FRANKFURT, June 8 (Reuters) - The appointment of John Cryan as chief executive of Deutsche Bank sent shares in Germany’s largest lender up 8 percent on Monday as investors judged the Briton a more credible contender than his two ousted predecessors to revive its fortunes.
Cryan faces one of the most difficult jobs in global finance as he aims to move Deutsche Bank beyond the raft of regulatory and legal probes that have bedevilled the bank under its current management and execute a strategic overhaul.
Cryan takes over from Anshu Jain and Juergen Fitschen, Deutsche’s co-chief executives, who announced their resignations on Sunday, just over a month after unveiling a cost-cutting drive designed to arrest the bank’s sub-par performance.
Investor scepticism with the turnaround plan due to a lack of detail and a poor record on meeting targets together with staff disquiet at the prospect of thousands of job cuts heaped pressure on the duo.
At the bank’s annual shareholder meeting two weeks ago, 39 percent of the capital represented voted against the management board and some investors called for Jain and Fitschen to go.
Deutsche Bank has pledged to give more detail on its strategic revamp at the end of next month and some investors were hopeful that Cryan, who helped steer Swiss bank UBS through the financial crisis, would be able to take more radical action than Jain, a former investment banker who wanted Deutsche Bank to be Europe’s answer to Goldman Sachs.
“We believe Mr Cryan will be able to review the size and scale of the investment bank with a much harsher lens than Mr Jain,” said Stuart Graham, analyst at Autonomous.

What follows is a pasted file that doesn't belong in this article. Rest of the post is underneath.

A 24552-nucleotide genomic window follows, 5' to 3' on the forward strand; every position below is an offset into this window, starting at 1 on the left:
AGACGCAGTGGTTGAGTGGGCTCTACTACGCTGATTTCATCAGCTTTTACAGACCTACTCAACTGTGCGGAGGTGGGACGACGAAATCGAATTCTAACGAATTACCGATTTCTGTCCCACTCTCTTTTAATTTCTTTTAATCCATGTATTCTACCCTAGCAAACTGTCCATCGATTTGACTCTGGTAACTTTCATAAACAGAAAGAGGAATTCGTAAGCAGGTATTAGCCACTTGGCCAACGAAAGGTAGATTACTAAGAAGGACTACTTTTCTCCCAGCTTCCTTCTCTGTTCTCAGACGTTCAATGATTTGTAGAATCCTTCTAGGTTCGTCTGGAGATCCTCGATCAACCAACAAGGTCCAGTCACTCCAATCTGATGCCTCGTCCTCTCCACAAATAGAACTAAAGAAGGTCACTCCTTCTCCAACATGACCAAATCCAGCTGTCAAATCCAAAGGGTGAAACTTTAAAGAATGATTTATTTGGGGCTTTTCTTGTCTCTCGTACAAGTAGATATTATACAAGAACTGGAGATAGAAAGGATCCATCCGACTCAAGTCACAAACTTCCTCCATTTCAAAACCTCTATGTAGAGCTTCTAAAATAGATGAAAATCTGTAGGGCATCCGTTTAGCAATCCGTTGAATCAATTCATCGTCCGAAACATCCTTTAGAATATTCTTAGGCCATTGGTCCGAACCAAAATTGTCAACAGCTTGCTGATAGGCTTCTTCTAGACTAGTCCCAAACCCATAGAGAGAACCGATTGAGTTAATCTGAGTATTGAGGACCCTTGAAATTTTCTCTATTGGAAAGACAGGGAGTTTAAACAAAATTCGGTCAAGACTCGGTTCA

“The execution risk is higher than normal at Deutsche, but so too is the investor unhappiness. We therefore expect the shares to out-perform, at least for the next few months, on the back of this cathartic management change.”
Europe’s banking elite has been roiled by the financial crisis and its aftermath as new regulations and a slew of scandals eat into profits.
Standard Chartered and Credit Suisse both have new chief executives taking over this summer but of those trio, Cryan faces the most formidable challenge.
After sticking with an expensive universal banking model during the crisis, Deutsche Bank is now playing catch-up with rivals in axing unprofitable business lines to boost earnings and shore up its balance sheet.
The restructuring plan unveiled in April is meant to boost cost savings by an annual 3.5 billion euros by 2020 and drive a return on tangible equity, a key measure of profitability, of at least 10 percent in the same period.
But the strategy was the less radical of two options considered by Deutsche’s board and investors viewed it as unambitious. Previously, the bank had targeted a return on equity of 12 percent for 2015.
Jain will step down at the end of this month while Fitschen will leave after Deutsche Bank’s annual shareholder meeting in May meaning Cryan, a former chief financial officer at UBS, will be the sole CEO. (Writing by Carmel Crimmins)